On Monday, May 29th 2006, I got a call from an old friend -- Captain Roy -- who said he had a "delivery" job to move a sailboat from San Francisco, CA to Anacortes, WA in advance of the owner's family vacation sailing around the San Juan Islands later in the month. ”The weather service is predicting a window of perfect weather with strong South Westerly winds. I've been looking at your website and thought I'd invite you to go along as part of the crew. Are you interested?" I explained that while I have had some experience on small sailboats, I have little experience on "yachts"... and none on the Pacific Ocean. "Don't worry," he replied, "An experienced friend of the owner will be on the crew and so will (our mutual friend) Jen. Come on... It'll be a fun adventure!" "Okay," I said. "I'm in!" Early Tuesday morning he picked me up, we met Jen at the airport and flew to San Francisco. After a brief meeting with the owner, we met his friend Tom, rigged and provisioned the boat and got under way. We got hammered by rough seas and bad weather the first night out, but the journey settled down after that. Except, of course, for the fact that we had no wind the entire time and had to motor for 900 miles -- 5 days -- with nothing much to do except stay awake, stay in the boat, not hit anything and keep an eye on the combination of radar, GPS navigation and auto-pilot. This iMovie short, set to a perfect seafaring song by Hobo Jim will give you an overview of our “Yacht Delivery Boat Journey.”

Saturday, June 03, 2006

Musing: Maritime Monotony

Maritimemonotony1About 4 o’clock Sunday morning -- half-way through my watch -- I was just about bored to death. Just sitting there, watching the auto-pilot make an endless sequence of tiny adjustments to keep us on course, checking the radar screen every few minutes to be sure we weren’t going to hit anything, viewing the GPS plotter to see how much progress we’d made in the last few minutes... Ugh! I found myself wondering what it might have been like for mariners of old who didn’t have all our technology. In a fit of I-don’t-know-what, I decided to try a little experiment. I shut off all the hi-tech gizmos, grabbed the helm and actually “drove” the boat for an hour with nothing to guide me but a compass. What a nightmare! A dark, bleak sea and a dim, bleak horizon were all I could see. Rolling waves kept pointing the boat away from my desired course and forced me to make annoyingly frequent corrections. My feet and hands got numb and my back started killing me. What’s more, it was even more boring than watching the technology!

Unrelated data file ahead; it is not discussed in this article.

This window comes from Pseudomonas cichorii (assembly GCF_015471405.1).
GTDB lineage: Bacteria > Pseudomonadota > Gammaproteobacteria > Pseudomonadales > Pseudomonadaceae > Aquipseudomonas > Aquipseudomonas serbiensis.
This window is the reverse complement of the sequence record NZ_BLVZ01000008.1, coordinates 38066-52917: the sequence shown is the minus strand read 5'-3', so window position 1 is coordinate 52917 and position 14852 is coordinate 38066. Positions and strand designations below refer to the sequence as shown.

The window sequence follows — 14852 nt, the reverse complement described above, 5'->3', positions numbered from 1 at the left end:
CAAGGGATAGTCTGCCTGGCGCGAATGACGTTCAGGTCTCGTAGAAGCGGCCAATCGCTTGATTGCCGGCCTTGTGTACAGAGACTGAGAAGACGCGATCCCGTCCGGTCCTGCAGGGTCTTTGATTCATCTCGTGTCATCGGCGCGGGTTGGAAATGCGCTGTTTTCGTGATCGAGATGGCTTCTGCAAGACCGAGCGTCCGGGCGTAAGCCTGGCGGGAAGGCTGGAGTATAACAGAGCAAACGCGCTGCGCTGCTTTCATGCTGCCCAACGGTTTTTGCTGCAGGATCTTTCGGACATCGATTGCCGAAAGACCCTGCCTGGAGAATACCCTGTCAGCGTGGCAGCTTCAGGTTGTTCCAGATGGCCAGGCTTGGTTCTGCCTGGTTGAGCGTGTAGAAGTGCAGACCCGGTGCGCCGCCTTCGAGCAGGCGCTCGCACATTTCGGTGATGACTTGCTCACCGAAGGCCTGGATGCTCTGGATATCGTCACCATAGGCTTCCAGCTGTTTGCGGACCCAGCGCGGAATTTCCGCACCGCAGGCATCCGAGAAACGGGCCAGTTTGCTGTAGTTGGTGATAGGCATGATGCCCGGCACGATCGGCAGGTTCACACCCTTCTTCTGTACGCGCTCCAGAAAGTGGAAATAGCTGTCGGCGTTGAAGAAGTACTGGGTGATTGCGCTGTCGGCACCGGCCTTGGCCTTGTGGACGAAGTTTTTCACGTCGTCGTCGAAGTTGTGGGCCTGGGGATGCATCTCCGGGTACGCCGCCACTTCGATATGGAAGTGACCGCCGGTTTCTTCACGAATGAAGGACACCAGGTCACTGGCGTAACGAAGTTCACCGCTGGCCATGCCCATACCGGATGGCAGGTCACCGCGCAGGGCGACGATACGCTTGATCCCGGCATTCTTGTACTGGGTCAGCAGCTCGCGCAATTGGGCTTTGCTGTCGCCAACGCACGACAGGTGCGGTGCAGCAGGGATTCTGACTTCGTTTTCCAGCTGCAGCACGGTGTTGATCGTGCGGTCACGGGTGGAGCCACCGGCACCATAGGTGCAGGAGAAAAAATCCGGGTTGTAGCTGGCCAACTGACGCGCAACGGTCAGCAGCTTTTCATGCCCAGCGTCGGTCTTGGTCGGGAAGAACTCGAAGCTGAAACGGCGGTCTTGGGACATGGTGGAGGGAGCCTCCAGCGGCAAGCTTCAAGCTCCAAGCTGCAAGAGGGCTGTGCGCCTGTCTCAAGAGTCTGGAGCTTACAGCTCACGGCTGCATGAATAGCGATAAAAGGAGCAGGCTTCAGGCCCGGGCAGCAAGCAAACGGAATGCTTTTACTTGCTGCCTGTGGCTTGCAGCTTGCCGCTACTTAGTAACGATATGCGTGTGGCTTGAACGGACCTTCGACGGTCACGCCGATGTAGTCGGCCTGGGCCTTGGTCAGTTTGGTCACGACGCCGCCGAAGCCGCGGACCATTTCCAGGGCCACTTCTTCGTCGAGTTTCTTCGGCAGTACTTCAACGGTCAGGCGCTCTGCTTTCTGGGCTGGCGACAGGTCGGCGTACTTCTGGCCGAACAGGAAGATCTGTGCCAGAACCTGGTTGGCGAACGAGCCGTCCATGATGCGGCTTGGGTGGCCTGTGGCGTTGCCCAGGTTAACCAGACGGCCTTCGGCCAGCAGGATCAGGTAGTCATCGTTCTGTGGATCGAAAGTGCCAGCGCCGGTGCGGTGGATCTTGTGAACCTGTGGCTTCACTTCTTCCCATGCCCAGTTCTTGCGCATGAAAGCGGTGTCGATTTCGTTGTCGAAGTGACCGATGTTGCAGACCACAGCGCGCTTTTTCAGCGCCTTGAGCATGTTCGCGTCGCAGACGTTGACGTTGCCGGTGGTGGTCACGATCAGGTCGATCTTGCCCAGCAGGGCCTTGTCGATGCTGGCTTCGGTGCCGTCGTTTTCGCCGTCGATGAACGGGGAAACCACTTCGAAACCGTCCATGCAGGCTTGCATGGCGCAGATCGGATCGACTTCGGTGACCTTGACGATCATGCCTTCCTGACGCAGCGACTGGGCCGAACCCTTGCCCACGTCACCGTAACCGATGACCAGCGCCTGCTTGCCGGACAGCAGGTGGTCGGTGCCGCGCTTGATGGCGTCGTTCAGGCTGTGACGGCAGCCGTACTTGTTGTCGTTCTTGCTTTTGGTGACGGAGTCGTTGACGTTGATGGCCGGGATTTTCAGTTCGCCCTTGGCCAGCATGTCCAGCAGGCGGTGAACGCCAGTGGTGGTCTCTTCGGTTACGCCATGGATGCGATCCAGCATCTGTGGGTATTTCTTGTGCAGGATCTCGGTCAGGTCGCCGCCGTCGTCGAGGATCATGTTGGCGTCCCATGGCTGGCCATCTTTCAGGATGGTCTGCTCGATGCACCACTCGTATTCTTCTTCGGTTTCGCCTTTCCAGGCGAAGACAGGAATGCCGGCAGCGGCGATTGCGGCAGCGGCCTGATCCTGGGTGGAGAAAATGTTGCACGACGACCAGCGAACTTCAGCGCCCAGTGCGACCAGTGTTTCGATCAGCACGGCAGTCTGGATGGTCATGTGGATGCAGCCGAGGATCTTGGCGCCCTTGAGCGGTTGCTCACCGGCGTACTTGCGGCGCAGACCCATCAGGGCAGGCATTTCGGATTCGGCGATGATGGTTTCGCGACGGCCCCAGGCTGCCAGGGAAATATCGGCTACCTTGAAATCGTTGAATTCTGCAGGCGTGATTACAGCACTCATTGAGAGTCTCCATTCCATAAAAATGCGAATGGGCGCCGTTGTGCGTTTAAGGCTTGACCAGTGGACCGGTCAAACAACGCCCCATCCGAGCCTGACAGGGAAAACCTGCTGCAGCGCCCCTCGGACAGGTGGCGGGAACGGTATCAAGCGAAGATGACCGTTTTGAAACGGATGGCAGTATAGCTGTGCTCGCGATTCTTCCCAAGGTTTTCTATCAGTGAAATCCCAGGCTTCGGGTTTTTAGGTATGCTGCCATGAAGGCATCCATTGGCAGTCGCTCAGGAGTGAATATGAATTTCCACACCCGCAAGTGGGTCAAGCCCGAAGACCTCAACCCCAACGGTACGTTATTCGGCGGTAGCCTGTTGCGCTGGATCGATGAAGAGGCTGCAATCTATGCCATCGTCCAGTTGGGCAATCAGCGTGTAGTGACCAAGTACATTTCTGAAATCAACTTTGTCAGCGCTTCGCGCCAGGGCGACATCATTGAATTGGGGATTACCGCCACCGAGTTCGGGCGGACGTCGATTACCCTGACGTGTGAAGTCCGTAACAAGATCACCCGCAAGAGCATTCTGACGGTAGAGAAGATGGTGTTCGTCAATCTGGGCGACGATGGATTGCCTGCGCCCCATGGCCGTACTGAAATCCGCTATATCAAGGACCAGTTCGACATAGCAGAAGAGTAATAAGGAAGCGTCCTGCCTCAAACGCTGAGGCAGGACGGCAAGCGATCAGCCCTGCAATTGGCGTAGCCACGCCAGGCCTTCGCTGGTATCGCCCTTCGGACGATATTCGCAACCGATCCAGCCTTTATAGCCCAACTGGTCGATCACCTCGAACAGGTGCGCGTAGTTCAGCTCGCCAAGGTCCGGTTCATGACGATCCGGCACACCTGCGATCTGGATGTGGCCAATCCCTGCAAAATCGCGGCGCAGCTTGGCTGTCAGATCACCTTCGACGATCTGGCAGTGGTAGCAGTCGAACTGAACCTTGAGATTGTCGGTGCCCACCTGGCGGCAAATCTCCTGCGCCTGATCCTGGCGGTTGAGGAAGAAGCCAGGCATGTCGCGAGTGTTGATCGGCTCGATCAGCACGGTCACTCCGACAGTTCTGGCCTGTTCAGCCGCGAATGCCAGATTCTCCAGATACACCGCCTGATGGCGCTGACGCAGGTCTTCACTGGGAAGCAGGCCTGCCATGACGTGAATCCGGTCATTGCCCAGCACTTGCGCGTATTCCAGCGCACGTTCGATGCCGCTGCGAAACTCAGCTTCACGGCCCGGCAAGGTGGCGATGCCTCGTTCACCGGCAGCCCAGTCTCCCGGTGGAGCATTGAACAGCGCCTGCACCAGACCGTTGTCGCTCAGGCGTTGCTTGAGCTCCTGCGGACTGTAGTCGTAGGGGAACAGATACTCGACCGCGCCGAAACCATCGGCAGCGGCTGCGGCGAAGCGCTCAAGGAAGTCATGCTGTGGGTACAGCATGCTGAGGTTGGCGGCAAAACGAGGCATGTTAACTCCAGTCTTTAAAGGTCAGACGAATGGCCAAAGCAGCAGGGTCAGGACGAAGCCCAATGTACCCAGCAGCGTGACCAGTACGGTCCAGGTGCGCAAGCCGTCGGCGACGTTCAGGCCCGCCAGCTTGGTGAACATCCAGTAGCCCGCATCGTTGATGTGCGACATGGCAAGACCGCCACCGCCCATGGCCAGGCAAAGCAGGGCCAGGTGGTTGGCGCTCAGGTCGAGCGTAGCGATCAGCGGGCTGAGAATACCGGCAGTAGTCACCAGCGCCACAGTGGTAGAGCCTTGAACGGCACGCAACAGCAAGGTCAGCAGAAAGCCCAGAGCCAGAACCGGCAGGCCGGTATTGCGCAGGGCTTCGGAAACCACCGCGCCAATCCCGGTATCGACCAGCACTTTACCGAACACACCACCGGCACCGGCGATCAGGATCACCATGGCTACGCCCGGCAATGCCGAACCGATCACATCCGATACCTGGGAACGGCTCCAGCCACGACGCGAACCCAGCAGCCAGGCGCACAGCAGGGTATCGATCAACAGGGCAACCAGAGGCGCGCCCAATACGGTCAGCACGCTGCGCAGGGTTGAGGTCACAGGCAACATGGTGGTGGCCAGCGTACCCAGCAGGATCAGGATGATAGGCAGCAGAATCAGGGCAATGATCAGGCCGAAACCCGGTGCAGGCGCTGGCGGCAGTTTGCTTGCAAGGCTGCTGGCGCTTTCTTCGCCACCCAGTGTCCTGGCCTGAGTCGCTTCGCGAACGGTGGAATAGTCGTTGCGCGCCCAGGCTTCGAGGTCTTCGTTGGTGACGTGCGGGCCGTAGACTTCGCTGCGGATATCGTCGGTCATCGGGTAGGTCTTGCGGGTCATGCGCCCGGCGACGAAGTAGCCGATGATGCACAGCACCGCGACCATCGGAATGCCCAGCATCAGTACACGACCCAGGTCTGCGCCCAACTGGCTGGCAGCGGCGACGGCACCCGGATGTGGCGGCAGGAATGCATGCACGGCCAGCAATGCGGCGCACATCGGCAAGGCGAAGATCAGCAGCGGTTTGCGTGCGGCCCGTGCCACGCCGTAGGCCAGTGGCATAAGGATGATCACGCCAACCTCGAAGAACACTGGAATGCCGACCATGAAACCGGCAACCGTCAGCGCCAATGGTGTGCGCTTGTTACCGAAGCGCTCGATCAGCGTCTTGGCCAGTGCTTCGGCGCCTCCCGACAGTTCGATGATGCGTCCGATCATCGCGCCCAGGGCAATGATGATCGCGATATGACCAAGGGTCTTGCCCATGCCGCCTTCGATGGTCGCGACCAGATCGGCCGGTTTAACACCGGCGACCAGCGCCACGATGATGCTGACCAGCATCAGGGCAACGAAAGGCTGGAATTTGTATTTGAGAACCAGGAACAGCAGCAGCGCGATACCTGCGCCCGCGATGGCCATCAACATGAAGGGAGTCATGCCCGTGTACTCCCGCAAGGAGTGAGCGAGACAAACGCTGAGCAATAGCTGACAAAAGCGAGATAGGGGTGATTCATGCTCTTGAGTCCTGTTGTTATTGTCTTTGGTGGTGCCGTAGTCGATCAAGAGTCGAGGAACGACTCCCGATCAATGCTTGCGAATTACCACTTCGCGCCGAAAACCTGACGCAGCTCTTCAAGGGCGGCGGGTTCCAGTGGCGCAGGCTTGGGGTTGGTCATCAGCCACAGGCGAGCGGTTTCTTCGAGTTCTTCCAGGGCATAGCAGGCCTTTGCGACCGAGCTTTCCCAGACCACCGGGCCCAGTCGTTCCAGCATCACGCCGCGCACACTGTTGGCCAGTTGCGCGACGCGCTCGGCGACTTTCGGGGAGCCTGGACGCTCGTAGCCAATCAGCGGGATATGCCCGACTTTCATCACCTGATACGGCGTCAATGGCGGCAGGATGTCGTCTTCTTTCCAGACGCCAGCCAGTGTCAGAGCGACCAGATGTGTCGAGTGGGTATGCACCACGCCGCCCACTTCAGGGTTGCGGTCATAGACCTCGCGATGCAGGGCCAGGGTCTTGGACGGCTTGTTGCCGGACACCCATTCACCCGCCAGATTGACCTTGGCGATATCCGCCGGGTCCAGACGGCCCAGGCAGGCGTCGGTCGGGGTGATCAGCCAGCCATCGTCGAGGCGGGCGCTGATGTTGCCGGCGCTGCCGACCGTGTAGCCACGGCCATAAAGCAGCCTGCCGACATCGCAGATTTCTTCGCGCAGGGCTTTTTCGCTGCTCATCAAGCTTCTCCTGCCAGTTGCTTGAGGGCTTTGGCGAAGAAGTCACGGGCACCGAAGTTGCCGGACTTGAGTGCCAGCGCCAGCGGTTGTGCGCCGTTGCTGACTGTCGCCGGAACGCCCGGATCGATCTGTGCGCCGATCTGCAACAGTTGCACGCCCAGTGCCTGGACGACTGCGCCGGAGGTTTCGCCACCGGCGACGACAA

Maritimemonotony2By the time the hour was up, I had absolutely no idea if we were anywhere near the course I wanted -- I had even less idea how to figure it out -- and I started to worry about my inability to clearly see what might be ahead. (Captain Roy’s admonishment to “Stay in the boat and don’t hit anything” was, however, quite clear in my mind!) So, I terminated my experiment and turned on all the gizmos, fully convinced that mariners of old must have been a lot tougher -- not to mention more skillful -- than I am and had a far higher tolerance for boredom than I do. With a tip of my cap to those old tars, I plugged in my iPod and went back to “sitting” my watch. I’ll take the technology, thanks.